At 20-years-old most people are getting ready to start their lives as adults. But for 20-year-old McKayla Winland, her path took quite a turn when she made the ultimate selfless decision to become a live liver donor.
Before donating part of her liver, McKayla, from St. Mary’s, West Virginia, spent her time as an EMT in Parkersburg, WV and a volunteer firefighter in Newport, OH. You could say that the path she was taking in her career focused on giving back to others, and giving back is something that is right in line with organ donors. McKayla agreed that her career definitely impacted her ultimate decision to become a donor.
“It’s about being able to help people,” she said. “I can’t describe the feeling, I didn’t even second-guess it.”
One day McKayla found out that a friend, Lyle, was in need of a liver donor. Lyle was a hemophiliac, meaning his blood wouldn’t clot. He received transfusions and in one unfortunate instance he contracted hepatitis which attacked his liver, causing him to need a new one.
About 10 years ago, one of McKayla’s cousins successfully donated part of his liver to Lyle, but during that time she said they didn’t have the medications available that they do now to make a liver transplant last longer than 10 years. Immediately when she heard Lyle needed a new liver, she went to be tested to determine if she was a match. At first doctors told her that she was not a match, as she and Lyle had different blood types. The next test that was done was to see if they were a cross-match between blood types in the same sub-group. Only 5% of donors and their recipients are crossed-match between blood types, and fortunately McKayla and Lyle matched.
According to the American Transplant Foundation, living donors are between the ages of 18 and 60, and have compatible blood types to the organ recipients. Candidates go through a series of tests, as McKayla did, such as physical examinations, lab tests and a psychosocial exam. The Foundation says that donating part of your liver doesn’t change your life expectancy. The liver will actually “regenerate and regain full function.”
McKayla learned that they would be taking 60% of her liver during the donation, leaving 40% behind. She said in 90 days the liver starts to regenerate on its own and she would eventually have 90% of her liver back.
As plans quickly moved forward to have the surgery to donate part of her liver to Lyle, McKayla said she was extremely nervous, but also sure of her decision. She said, “The way I look at it is my pain would eventually go away. It’s worth putting my life on hold for somebody else.” Her family, and fiancé at the time, were also supportive, but worried.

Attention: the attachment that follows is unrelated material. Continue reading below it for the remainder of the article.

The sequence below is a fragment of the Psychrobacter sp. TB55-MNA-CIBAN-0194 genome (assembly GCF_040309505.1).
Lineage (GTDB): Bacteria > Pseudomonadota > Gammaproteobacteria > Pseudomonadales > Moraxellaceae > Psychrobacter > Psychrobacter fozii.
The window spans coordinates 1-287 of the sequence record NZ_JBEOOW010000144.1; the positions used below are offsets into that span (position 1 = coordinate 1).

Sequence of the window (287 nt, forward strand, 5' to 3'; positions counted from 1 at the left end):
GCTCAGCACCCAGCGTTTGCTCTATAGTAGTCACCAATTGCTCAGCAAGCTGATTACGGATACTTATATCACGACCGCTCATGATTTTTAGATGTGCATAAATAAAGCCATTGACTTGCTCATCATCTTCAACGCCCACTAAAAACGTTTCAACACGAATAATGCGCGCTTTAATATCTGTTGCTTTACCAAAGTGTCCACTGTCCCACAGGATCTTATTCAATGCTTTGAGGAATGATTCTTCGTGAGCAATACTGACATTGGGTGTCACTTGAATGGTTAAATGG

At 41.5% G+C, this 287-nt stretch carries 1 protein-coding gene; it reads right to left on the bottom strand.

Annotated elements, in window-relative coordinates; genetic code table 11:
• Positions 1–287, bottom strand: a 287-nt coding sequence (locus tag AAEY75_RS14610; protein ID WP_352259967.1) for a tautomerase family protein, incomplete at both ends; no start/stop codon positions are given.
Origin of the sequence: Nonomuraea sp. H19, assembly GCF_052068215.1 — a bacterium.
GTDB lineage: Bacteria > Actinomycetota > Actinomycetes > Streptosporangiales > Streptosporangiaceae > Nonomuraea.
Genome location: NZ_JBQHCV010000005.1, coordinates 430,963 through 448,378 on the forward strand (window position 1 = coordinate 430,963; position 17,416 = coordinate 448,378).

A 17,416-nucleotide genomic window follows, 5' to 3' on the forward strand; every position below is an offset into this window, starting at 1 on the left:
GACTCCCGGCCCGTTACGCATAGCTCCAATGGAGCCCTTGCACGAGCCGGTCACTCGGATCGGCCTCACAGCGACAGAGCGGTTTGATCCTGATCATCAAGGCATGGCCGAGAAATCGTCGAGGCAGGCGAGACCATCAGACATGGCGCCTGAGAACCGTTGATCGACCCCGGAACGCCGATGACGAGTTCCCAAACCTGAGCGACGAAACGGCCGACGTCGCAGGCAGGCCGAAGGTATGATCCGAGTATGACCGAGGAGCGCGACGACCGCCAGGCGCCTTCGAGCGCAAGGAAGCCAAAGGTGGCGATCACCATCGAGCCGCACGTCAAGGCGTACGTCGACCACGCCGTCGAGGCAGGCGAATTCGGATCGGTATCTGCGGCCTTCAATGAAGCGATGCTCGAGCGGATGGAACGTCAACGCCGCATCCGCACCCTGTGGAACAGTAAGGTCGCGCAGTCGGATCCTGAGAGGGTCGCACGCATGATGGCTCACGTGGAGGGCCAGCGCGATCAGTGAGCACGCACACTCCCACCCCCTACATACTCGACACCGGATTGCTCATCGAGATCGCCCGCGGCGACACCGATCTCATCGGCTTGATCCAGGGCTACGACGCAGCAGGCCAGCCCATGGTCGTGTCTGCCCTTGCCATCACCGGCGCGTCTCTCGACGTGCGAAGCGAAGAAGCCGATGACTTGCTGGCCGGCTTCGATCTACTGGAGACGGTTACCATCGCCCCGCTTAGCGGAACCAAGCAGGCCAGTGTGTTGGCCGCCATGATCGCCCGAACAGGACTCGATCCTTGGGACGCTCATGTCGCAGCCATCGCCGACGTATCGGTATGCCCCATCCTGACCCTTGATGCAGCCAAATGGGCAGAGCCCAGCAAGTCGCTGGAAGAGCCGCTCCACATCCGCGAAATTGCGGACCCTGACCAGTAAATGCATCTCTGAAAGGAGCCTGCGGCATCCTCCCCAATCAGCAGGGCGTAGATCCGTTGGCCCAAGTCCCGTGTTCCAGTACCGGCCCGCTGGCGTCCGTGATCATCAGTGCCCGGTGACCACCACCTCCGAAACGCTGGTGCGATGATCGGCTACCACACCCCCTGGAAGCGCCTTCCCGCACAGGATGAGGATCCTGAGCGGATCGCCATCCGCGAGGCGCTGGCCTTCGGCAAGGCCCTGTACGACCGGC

On September 3, 2015, McKayla and Lyle were prepped at a UPMC Hospital for the live liver donation surgery. McKayla said that they were in the same pre-op room, side-by-side before surgery and Lyle kept asking her if she was sure this is what she wanted to do. McKayla said that she simply kept reassuring him that it was.
About 10 hours later the surgery was over. The transplant was a success, but there were some unfortunate complications that followed for both McKayla and Lyle.
Lyle was recovering at UPMC and allegedly died from a common mold infection, which has been very publicly at issue in Pittsburgh. When a patient receives an organ donation, doctors place them on immunosuppressants so that their body doesn’t reject the new organ. A few patients at UPMC hospitals, including Lyle, allegedly died from what some believe were common mold infections that normally wouldn’t harm a healthy adult who didn’t have a compromised immune system as these patients had. These cases are reportedly still under investigation and UPMC has reportedly tested and cleaned for mold in those hospital areas.
McKayla also suffered some complications herself, but her complications happened during surgery when she said doctors accidentally tore her liver, leaking bile into her body.
McKayla spent 3 weeks in the hospital in September, but was in good spirits. One month to the day of the surgery, on October 3rd, 2015, McKayla got married. “I was in a wheelchair, but I got out of it just long enough to take pictures.”
To date McKayla has been in the hospital 6 additional weeks, takes antibiotics, pain medications and is on a lot of restrictions. She can not lift anything heavier than 10 pounds for at least 6 months, and she can’t lay flat on her back for at least a year. Right now, she can’t work due to the pain medication she is on, but she plans to get back to her career as an EMT and volunteer firefighter as soon as she is able.
We asked McKayla if she would do this all over again. She said, “Absolutely, in a heart beat, I would definitely do it again. Being an organ donor is something that I think is overlooked a lot. You can save up to 8 lives by donating. It is overlooked way too much.”
While McKayla’s story is one of hope, and certainly evidences the risks of live liver donation, her courage, spirit and commitment to helping others is something worth recognizing. The Chaffin Luhana Foundation is making a $500 donation to McKayla to help ease her financial burden during the holidays, and to recognize her courage in helping others.
You can learn more about live liver donors, or help this wonderful cause by donating to the American Transplant Foundation by clicking here. The address, phone number, and email are listed below.
American Transplant Foundation
600 17th Street
Suite 2515 South
Denver, CO 80202
Exclusively focused on representing plaintiffs, especially in mass tort litigation, Eric Chaffin prides himself on providing unsurpassed professional legal services in pursuit of the specific goals of his clients and their families. Both his work and his cases have been featured in the national press, including on ABC’s Good Morning America.